Last year we celebrated fifty years since the birth of the gay rights movement. Will the 51st be just as special?
Pride was MAJOR last year. Rainbow flags took over the capital, with every Nandos, Pret and Barclays donning the bright colours. With Queer Eye and Drag Race becoming cultural heavyweights within the zeitgeist, it was cooler than ever to be queer. Marking half a century of gay liberation, more people than ever took to the street during the Pride season 2019. Pride in London anointed the occasion a ‘Jubilee’, and the likes of Ariana Grande and Kylie Minogue took to the stages of Manchester and Brighton. It was a gayer summer than the UK had ever seen before. But what does Pride 2020 have in store?
Coming into this year, it has certainly started with a bang. The continent of Australia is on fire, there’s potentially another war brewing in the Middle East and the profoundly unsettling Masked Singer is airing on ITV. It goes without saying that last year’s troubles have followed us into this year. Instead of dying down as we had hoped, have become even wilder than anticipated. It’s safe to predict that it could also be the case for our LGBTQ+ community. Will the Pride 2020 season be up to scratch? Or will it all get a little out of hand?
As some of us are finally being accepted for who we are, others are experiencing an increasing amount of violence. For example, as a gay man living in London you’re now mostly free to live your life openly in public. Yes, there will always be a handful of incidents of homophobic violence, but when those occur you can count mostly on sympathy being on your side. Living as a trans person, however, that sympathy is not something you can count on. The distance between these two experiences is causing fractures within our communities. Those fractures were felt when anti-trans protesters took over the front of the Pride march in 2018, and are still being felt now.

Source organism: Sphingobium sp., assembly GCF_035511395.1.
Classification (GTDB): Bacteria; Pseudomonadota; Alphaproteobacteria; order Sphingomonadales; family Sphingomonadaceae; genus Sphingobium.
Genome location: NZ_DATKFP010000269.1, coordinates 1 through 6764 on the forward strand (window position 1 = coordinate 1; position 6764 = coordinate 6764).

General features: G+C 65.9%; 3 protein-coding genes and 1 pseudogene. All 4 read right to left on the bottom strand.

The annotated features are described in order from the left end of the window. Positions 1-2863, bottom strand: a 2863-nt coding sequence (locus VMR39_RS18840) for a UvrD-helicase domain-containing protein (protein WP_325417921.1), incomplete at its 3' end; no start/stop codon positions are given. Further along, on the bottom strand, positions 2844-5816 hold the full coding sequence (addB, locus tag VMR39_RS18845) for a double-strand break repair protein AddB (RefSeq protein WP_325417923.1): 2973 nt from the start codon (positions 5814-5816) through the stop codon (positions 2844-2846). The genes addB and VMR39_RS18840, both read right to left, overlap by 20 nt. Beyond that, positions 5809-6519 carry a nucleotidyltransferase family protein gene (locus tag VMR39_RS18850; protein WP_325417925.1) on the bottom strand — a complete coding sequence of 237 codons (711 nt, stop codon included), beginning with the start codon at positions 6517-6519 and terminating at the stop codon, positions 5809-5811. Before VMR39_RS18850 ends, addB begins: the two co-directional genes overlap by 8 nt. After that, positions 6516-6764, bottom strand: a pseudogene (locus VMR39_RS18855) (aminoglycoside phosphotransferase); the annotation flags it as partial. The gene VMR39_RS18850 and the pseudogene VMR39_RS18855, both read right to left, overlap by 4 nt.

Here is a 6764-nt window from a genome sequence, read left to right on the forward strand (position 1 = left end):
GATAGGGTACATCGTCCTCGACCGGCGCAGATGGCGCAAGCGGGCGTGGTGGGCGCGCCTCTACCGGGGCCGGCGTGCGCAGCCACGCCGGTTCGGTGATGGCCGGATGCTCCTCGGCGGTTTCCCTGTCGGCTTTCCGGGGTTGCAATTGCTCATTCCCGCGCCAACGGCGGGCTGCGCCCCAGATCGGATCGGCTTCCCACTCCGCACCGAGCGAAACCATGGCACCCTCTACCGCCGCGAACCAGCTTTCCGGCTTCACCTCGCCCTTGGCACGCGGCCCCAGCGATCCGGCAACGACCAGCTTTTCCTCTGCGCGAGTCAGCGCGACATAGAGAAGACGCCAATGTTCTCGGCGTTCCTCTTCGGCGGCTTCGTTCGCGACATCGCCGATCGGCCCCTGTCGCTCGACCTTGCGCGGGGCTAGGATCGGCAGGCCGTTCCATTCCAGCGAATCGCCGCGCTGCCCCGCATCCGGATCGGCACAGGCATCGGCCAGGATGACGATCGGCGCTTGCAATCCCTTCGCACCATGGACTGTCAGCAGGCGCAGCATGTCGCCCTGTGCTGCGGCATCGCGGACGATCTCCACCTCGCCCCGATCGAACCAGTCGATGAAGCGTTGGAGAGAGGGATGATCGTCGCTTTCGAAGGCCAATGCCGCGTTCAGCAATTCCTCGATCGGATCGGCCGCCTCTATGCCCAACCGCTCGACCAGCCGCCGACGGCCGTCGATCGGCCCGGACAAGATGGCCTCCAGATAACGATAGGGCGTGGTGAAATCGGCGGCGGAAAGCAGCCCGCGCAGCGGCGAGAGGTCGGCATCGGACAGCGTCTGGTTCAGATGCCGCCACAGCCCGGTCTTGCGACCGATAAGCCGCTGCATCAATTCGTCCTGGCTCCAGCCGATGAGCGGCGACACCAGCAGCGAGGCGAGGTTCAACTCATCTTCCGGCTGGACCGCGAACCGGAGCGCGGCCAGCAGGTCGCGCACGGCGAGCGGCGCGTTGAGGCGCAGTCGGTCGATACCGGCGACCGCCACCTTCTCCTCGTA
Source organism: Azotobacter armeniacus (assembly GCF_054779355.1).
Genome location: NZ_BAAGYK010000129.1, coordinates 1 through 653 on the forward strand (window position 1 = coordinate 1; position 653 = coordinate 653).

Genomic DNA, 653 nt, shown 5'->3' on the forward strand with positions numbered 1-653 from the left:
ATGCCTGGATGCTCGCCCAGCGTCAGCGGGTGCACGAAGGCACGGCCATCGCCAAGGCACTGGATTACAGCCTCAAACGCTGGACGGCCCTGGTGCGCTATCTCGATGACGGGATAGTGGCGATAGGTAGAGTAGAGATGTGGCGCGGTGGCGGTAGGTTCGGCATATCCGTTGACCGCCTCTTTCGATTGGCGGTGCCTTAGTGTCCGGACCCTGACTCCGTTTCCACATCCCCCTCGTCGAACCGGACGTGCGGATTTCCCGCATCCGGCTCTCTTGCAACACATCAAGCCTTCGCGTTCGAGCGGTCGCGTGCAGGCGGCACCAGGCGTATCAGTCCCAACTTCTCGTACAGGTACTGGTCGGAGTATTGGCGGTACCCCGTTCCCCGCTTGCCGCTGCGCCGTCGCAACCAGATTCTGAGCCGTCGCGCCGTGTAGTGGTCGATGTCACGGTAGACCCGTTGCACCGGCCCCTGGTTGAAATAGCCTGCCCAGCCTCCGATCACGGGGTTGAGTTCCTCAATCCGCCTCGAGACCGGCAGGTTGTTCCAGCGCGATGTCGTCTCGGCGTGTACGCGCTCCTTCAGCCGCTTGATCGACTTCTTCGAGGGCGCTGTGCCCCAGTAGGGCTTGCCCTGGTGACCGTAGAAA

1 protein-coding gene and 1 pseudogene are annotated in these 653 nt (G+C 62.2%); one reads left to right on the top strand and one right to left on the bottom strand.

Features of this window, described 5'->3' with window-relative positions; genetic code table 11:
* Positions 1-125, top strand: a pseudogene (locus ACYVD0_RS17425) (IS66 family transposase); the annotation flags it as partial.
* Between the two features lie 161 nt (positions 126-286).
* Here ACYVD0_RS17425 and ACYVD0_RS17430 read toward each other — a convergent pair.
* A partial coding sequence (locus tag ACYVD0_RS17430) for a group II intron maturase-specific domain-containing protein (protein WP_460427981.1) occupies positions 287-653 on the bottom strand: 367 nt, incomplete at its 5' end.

“… it’s easy to forget why people took to the streets in the first place.”
But how do we reconcile these fractures? Well, it’s not easy. It’s important that during Pride season we prioritise the fight for the most vulnerable in our community. Pride will always be a protest, therefore it’s important to keep in mind the fights that are still ongoing. LGBTQ+ inclusive education. Reforming the Gender Recognition Act. Tackling the sharp rise in hate crimes. These issues won’t go away unless we take to the streets and do something about them. Surrounded by rainbow streamers and buff, shirtless men, it’s easy to forget why people took to the streets in the first place. The message can get lost when you’re marching behind corporate sponsor after corporate sponsor.
If celebrating Pride 2020 is going to stay relevant, it’s crucial that we stay cognizant of the people who currently feel disenfranchised by it. This year Pride in London might kick off on the 27th of June, but there are more than a handful of events that you should turn out and support. UK Black Pride, for example, celebrating the LGBTQ people of African, Asian, Caribbean, Middle Eastern and Latin American descent who don’t feel represented within the larger Pride celebrations. Then there are Trans Pride events, taking place both in London and Brighton, giving specific attention to pressing trans issues. Just because you might not be black or a trans person, that doesn’t mean you can’t go along and show your support and be an ally.
“In Chechnya, LGBT people are being detained, tortured and killed just for being who they are.”
Something to keep in mind is our privilege in having been born here in the UK. Though we may not be leading the charge on LGBTQ+ equality, Britain is and will hopefully always be a global bastion of queer rights. All you need is to cast your eyes Eastwards to Iran who are still hanging men on charges of homosexuality. In Chechnya, LGBT people are being detained, tortured and killed just for being who they are. Over in Brunei, newly-introduced homophobic laws are beginning to be implemented. It’s important that we are as vocal and as visible as we can be, if not for ourselves, then for those abroad who can be hopeful of a more accepting future.
So yes, in the Pride 2020 season to come, we should still be showing our colours proud. We should still slip into our glitter hot pants and heeled booties, but maybe this year we could give a little more thought as to why it’s important. Even if the broader culture is over all things queer, they’ve lost the fanaticism for drag and could care less about the new season of Queer Eye, us LGBTQ+ folk should always care. Like it or not, we are a community and should always be in each other’s corners. As long as there is bigotry, hatred and ignorance, we should still care about being proud.
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